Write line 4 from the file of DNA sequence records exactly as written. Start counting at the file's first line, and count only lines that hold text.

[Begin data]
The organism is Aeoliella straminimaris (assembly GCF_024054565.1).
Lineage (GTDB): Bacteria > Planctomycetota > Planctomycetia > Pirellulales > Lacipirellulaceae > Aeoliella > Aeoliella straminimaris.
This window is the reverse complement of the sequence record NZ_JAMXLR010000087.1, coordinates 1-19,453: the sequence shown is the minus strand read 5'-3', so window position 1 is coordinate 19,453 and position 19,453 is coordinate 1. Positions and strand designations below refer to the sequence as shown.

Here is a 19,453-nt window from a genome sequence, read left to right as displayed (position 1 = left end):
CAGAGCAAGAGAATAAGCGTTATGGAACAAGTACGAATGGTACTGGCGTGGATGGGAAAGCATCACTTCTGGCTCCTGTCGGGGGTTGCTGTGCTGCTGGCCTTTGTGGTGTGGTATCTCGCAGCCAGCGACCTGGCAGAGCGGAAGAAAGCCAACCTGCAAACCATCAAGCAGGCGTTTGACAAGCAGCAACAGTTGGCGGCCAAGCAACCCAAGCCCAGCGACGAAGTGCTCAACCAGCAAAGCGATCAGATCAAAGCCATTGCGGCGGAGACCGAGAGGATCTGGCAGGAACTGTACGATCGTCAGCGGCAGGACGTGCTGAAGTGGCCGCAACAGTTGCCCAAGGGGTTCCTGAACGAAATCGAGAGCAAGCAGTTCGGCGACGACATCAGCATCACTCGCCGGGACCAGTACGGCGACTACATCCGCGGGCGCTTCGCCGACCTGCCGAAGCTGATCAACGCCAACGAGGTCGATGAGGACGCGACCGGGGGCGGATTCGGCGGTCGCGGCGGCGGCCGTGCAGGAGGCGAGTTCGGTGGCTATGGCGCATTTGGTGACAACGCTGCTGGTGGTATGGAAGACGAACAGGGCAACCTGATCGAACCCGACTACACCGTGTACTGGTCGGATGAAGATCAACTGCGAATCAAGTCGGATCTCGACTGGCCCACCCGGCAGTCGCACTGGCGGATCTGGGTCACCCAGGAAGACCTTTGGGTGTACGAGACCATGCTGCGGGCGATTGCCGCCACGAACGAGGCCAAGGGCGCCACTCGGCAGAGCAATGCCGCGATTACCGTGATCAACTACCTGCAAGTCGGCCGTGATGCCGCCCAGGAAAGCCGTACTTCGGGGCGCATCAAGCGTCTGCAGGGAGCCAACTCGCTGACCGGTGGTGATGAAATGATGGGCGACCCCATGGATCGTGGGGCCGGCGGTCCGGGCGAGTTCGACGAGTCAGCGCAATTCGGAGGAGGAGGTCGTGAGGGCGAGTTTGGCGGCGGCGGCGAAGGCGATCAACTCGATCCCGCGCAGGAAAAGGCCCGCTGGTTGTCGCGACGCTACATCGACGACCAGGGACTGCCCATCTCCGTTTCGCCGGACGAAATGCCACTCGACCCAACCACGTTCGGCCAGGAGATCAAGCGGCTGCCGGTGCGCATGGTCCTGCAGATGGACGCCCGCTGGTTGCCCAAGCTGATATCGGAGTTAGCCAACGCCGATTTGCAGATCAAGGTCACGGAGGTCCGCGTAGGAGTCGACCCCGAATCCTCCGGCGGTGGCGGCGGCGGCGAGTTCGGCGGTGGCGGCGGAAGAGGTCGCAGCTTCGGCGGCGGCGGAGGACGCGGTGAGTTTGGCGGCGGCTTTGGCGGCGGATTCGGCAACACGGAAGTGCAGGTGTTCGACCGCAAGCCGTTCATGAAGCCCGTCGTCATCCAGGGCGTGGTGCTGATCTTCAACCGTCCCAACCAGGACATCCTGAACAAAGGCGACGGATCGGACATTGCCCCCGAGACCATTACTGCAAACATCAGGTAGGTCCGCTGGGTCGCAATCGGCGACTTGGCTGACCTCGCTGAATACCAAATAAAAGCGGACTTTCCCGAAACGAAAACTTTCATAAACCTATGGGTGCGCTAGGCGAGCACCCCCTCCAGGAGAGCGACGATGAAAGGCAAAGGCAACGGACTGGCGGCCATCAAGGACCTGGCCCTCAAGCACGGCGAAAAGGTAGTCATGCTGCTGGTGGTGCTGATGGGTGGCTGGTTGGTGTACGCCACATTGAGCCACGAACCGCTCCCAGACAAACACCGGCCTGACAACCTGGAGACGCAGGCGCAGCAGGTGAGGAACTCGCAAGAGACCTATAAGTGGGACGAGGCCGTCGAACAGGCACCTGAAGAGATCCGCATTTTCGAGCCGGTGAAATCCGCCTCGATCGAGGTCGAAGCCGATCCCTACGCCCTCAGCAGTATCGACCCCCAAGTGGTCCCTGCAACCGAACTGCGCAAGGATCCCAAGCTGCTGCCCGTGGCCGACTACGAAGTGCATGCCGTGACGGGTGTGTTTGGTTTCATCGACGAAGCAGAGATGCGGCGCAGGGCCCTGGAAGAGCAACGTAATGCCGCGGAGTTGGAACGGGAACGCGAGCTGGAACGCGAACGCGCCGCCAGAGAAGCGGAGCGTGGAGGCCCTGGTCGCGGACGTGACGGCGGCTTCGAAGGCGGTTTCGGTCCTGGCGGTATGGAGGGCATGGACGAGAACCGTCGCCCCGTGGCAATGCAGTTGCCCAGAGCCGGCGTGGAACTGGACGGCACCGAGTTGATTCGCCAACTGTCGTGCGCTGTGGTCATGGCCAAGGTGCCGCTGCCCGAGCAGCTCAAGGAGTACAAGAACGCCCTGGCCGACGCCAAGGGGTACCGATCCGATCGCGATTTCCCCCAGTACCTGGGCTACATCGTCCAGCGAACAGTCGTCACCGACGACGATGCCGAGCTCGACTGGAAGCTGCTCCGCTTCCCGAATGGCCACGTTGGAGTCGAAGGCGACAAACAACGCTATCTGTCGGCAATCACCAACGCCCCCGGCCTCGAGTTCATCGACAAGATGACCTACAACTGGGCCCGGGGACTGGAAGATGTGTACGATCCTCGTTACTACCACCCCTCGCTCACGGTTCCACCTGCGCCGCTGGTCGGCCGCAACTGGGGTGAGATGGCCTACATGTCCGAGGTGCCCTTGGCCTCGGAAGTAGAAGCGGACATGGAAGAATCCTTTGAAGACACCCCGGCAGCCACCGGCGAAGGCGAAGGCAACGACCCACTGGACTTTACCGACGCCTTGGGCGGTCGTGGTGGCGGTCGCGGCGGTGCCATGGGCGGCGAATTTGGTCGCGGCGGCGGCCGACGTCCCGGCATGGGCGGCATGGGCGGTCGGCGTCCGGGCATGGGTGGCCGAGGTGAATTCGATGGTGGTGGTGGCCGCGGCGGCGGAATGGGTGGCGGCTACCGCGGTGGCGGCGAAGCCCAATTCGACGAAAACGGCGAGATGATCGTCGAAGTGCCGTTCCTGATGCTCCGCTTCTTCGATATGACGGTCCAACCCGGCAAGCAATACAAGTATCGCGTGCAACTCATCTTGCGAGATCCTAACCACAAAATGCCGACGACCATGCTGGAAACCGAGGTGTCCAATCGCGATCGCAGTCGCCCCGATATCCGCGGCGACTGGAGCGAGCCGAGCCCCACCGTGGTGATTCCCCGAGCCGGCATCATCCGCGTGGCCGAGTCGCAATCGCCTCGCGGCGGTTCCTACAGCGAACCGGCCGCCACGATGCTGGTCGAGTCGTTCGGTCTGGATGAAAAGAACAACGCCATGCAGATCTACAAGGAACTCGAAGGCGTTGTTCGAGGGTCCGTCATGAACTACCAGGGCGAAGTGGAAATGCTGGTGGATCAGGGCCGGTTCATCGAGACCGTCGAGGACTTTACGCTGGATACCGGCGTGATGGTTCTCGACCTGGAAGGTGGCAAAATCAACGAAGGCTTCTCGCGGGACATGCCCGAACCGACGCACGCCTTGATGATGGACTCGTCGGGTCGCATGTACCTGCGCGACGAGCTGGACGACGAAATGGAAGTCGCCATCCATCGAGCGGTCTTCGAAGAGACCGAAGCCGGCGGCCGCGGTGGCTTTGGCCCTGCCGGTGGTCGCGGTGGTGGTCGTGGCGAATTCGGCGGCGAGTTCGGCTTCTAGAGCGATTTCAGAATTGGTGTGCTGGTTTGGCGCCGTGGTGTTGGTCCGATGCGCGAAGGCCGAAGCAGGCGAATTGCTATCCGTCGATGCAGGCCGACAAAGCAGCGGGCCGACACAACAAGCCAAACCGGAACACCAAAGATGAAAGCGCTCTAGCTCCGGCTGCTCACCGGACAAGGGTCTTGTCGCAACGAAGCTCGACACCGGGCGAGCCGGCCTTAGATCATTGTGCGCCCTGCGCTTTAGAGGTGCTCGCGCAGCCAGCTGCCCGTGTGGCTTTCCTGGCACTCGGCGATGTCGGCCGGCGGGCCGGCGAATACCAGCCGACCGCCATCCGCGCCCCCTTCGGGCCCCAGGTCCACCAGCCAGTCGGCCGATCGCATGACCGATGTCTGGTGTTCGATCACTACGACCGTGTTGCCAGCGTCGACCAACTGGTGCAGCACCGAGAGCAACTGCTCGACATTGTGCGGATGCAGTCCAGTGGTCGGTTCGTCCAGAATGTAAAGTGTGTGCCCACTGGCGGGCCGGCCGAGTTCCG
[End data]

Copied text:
Here is a 19,453-nt window from a genome sequence, read left to right as displayed (position 1 = left end):